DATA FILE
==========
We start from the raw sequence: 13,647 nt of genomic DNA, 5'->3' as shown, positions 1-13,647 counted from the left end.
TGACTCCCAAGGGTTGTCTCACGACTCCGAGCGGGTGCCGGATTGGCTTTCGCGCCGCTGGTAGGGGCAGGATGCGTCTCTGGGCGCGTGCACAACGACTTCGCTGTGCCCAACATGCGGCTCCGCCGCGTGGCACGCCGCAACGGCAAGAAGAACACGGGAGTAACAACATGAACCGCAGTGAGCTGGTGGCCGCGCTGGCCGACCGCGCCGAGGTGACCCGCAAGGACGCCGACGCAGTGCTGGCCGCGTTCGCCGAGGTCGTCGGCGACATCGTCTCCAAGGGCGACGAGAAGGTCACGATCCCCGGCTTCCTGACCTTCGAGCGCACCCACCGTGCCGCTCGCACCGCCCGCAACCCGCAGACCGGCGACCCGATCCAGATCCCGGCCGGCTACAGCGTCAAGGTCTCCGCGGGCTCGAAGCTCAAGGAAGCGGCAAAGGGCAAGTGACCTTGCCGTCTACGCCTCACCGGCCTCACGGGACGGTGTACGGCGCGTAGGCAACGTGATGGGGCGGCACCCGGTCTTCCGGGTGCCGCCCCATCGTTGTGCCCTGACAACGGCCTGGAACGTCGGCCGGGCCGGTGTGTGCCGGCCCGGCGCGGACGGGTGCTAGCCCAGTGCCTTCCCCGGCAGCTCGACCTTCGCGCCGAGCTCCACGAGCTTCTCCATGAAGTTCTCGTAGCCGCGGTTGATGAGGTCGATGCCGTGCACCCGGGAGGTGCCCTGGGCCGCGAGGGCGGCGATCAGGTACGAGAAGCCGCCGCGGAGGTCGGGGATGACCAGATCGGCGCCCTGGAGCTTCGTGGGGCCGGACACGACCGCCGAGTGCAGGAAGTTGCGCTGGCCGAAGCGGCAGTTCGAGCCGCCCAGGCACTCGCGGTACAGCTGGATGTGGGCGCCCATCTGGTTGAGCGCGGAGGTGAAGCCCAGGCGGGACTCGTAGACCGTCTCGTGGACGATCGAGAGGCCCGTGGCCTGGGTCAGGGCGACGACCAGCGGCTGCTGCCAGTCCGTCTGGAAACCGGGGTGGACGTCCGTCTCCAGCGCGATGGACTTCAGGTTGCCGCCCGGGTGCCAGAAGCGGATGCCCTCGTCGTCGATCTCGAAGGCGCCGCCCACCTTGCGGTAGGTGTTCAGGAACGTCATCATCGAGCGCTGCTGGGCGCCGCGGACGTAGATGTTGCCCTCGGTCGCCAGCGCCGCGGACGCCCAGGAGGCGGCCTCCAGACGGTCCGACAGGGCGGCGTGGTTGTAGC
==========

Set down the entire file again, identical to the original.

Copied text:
We start from the raw sequence: 13,647 nt of genomic DNA, 5'->3' as shown, positions 1-13,647 counted from the left end.
TGACTCCCAAGGGTTGTCTCACGACTCCGAGCGGGTGCCGGATTGGCTTTCGCGCCGCTGGTAGGGGCAGGATGCGTCTCTGGGCGCGTGCACAACGACTTCGCTGTGCCCAACATGCGGCTCCGCCGCGTGGCACGCCGCAACGGCAAGAAGAACACGGGAGTAACAACATGAACCGCAGTGAGCTGGTGGCCGCGCTGGCCGACCGCGCCGAGGTGACCCGCAAGGACGCCGACGCAGTGCTGGCCGCGTTCGCCGAGGTCGTCGGCGACATCGTCTCCAAGGGCGACGAGAAGGTCACGATCCCCGGCTTCCTGACCTTCGAGCGCACCCACCGTGCCGCTCGCACCGCCCGCAACCCGCAGACCGGCGACCCGATCCAGATCCCGGCCGGCTACAGCGTCAAGGTCTCCGCGGGCTCGAAGCTCAAGGAAGCGGCAAAGGGCAAGTGACCTTGCCGTCTACGCCTCACCGGCCTCACGGGACGGTGTACGGCGCGTAGGCAACGTGATGGGGCGGCACCCGGTCTTCCGGGTGCCGCCCCATCGTTGTGCCCTGACAACGGCCTGGAACGTCGGCCGGGCCGGTGTGTGCCGGCCCGGCGCGGACGGGTGCTAGCCCAGTGCCTTCCCCGGCAGCTCGACCTTCGCGCCGAGCTCCACGAGCTTCTCCATGAAGTTCTCGTAGCCGCGGTTGATGAGGTCGATGCCGTGCACCCGGGAGGTGCCCTGGGCCGCGAGGGCGGCGATCAGGTACGAGAAGCCGCCGCGGAGGTCGGGGATGACCAGATCGGCGCCCTGGAGCTTCGTGGGGCCGGACACGACCGCCGAGTGCAGGAAGTTGCGCTGGCCGAAGCGGCAGTTCGAGCCGCCCAGGCACTCGCGGTACAGCTGGATGTGGGCGCCCATCTGGTTGAGCGCGGAGGTGAAGCCCAGGCGGGACTCGTAGACCGTCTCGTGGACGATCGAGAGGCCCGTGGCCTGGGTCAGGGCGACGACCAGCGGCTGCTGCCAGTCCGTCTGGAAACCGGGGTGGACGTCCGTCTCCAGCGCGATGGACTTCAGGTTGCCGCCCGGGTGCCAGAAGCGGATGCCCTCGTCGTCGATCTCGAAGGCGCCGCCCACCTTGCGGTAGGTGTTCAGGAACGTCATCATCGAGCGCTGCTGGGCGCCGCGGACGTAGATGTTGCCCTCGGTCGCCAGCGCCGCGGACGCCCAGGAGGCGGCCTCCAGACGGTCCGACAGGGCGGCGTGGTTGTAGC